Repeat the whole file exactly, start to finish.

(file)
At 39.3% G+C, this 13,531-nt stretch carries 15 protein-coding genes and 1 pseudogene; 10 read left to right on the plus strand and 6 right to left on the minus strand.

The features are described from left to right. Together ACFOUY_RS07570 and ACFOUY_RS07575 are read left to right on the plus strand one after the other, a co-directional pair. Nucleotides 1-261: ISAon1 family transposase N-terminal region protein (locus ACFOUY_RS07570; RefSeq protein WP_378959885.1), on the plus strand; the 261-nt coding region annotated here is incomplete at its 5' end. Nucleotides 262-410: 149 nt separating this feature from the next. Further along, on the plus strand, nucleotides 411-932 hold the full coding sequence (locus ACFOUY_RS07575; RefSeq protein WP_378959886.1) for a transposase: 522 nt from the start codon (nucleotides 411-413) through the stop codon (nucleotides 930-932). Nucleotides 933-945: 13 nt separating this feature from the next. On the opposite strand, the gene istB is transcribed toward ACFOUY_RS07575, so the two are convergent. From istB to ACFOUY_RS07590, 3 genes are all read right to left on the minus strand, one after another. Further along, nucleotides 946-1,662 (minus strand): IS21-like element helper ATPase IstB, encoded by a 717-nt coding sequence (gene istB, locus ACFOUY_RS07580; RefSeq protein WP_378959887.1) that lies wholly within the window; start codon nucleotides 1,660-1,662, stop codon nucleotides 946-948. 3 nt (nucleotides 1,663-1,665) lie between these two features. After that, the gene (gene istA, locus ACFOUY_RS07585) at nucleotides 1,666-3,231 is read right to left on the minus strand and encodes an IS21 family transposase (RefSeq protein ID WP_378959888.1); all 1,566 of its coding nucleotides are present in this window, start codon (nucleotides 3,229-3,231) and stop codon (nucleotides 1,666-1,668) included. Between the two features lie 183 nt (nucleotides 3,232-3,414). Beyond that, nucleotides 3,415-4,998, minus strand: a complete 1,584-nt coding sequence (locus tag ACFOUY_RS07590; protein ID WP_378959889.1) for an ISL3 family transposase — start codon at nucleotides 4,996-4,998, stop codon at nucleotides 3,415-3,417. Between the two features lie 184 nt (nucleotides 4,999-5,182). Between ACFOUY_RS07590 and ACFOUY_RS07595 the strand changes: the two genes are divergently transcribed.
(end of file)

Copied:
At 39.3% G+C, this 13,531-nt stretch carries 15 protein-coding genes and 1 pseudogene; 10 read left to right on the plus strand and 6 right to left on the minus strand.

The features are described from left to right. Together ACFOUY_RS07570 and ACFOUY_RS07575 are read left to right on the plus strand one after the other, a co-directional pair. Nucleotides 1-261: ISAon1 family transposase N-terminal region protein (locus ACFOUY_RS07570; RefSeq protein WP_378959885.1), on the plus strand; the 261-nt coding region annotated here is incomplete at its 5' end. Nucleotides 262-410: 149 nt separating this feature from the next. Further along, on the plus strand, nucleotides 411-932 hold the full coding sequence (locus ACFOUY_RS07575; RefSeq protein WP_378959886.1) for a transposase: 522 nt from the start codon (nucleotides 411-413) through the stop codon (nucleotides 930-932). Nucleotides 933-945: 13 nt separating this feature from the next. On the opposite strand, the gene istB is transcribed toward ACFOUY_RS07575, so the two are convergent. From istB to ACFOUY_RS07590, 3 genes are all read right to left on the minus strand, one after another. Further along, nucleotides 946-1,662 (minus strand): IS21-like element helper ATPase IstB, encoded by a 717-nt coding sequence (gene istB, locus ACFOUY_RS07580; RefSeq protein WP_378959887.1) that lies wholly within the window; start codon nucleotides 1,660-1,662, stop codon nucleotides 946-948. 3 nt (nucleotides 1,663-1,665) lie between these two features. After that, the gene (gene istA, locus ACFOUY_RS07585) at nucleotides 1,666-3,231 is read right to left on the minus strand and encodes an IS21 family transposase (RefSeq protein ID WP_378959888.1); all 1,566 of its coding nucleotides are present in this window, start codon (nucleotides 3,229-3,231) and stop codon (nucleotides 1,666-1,668) included. Between the two features lie 183 nt (nucleotides 3,232-3,414). Beyond that, nucleotides 3,415-4,998, minus strand: a complete 1,584-nt coding sequence (locus tag ACFOUY_RS07590; protein ID WP_378959889.1) for an ISL3 family transposase — start codon at nucleotides 4,996-4,998, stop codon at nucleotides 3,415-3,417. Between the two features lie 184 nt (nucleotides 4,999-5,182). Between ACFOUY_RS07590 and ACFOUY_RS07595 the strand changes: the two genes are divergently transcribed.